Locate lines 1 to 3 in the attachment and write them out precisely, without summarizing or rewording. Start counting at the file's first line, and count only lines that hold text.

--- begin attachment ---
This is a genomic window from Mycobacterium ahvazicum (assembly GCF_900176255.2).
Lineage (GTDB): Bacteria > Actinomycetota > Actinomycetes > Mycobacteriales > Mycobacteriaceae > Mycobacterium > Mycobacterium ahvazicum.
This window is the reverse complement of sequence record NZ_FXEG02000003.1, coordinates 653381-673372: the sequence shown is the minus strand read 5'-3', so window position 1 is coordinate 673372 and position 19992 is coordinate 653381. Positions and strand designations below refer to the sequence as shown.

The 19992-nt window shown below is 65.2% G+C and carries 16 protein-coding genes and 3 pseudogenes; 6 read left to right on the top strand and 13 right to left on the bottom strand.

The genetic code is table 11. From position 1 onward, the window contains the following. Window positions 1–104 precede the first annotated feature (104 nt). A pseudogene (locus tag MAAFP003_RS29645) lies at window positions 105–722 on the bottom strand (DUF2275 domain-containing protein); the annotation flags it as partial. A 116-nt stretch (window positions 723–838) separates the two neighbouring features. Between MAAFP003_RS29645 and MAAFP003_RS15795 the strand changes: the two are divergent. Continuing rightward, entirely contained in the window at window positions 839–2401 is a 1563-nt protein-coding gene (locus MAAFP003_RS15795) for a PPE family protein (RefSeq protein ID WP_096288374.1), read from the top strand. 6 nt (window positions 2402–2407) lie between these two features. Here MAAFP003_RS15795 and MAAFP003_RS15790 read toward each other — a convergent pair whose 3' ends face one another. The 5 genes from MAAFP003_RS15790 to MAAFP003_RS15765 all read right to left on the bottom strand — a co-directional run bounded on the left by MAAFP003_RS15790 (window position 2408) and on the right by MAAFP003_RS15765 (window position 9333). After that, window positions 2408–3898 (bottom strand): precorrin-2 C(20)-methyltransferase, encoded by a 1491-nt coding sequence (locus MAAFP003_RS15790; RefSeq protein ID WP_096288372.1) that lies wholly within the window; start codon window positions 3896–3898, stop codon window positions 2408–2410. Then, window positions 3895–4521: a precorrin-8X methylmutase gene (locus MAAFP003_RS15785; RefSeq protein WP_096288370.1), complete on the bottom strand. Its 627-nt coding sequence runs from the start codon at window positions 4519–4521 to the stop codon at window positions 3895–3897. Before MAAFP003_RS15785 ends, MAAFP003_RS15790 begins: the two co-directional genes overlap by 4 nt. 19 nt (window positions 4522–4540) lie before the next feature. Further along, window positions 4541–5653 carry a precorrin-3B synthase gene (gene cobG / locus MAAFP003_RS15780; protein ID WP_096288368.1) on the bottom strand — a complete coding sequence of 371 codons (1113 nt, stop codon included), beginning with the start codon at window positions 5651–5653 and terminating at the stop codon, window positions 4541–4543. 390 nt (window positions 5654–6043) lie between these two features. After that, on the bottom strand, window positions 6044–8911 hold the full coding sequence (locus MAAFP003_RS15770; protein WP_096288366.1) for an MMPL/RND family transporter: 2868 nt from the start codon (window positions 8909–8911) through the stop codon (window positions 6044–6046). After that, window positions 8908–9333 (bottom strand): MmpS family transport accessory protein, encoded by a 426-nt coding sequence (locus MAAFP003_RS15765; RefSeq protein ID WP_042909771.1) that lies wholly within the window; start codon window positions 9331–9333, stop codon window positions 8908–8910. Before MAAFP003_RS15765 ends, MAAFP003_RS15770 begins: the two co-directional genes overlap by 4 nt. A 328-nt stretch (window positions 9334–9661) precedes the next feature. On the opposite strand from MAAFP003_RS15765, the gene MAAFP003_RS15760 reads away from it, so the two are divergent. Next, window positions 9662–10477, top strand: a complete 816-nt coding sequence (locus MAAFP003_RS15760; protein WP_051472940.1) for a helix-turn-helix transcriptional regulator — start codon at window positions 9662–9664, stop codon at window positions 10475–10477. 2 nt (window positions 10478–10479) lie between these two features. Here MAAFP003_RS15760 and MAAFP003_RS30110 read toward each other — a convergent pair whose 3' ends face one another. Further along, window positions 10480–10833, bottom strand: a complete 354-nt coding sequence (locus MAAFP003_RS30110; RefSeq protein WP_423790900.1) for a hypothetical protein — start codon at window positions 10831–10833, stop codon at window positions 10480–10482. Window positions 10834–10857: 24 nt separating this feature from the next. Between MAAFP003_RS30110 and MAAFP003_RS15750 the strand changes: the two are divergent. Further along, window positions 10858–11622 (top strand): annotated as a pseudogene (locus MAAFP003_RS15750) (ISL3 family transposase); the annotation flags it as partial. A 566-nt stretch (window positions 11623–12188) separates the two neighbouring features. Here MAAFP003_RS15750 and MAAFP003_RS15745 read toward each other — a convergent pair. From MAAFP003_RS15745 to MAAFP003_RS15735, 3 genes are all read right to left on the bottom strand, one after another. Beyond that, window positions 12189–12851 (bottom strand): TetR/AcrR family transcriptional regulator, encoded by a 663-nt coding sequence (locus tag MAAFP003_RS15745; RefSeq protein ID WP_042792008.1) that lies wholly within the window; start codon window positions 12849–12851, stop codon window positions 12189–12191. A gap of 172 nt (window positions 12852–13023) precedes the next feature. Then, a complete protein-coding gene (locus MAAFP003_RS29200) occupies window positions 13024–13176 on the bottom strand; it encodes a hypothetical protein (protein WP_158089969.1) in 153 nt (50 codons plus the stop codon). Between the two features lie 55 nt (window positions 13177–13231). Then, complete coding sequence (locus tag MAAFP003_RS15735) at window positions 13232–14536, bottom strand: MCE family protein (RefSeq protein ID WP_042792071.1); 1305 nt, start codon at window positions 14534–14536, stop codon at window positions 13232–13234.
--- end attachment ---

This is a genomic window from Mycobacterium ahvazicum (assembly GCF_900176255.2).
Lineage (GTDB): Bacteria > Actinomycetota > Actinomycetes > Mycobacteriales > Mycobacteriaceae > Mycobacterium > Mycobacterium ahvazicum.
This window is the reverse complement of sequence record NZ_FXEG02000003.1, coordinates 653381-673372: the sequence shown is the minus strand read 5'-3', so window position 1 is coordinate 673372 and position 19992 is coordinate 653381. Positions and strand designations below refer to the sequence as shown.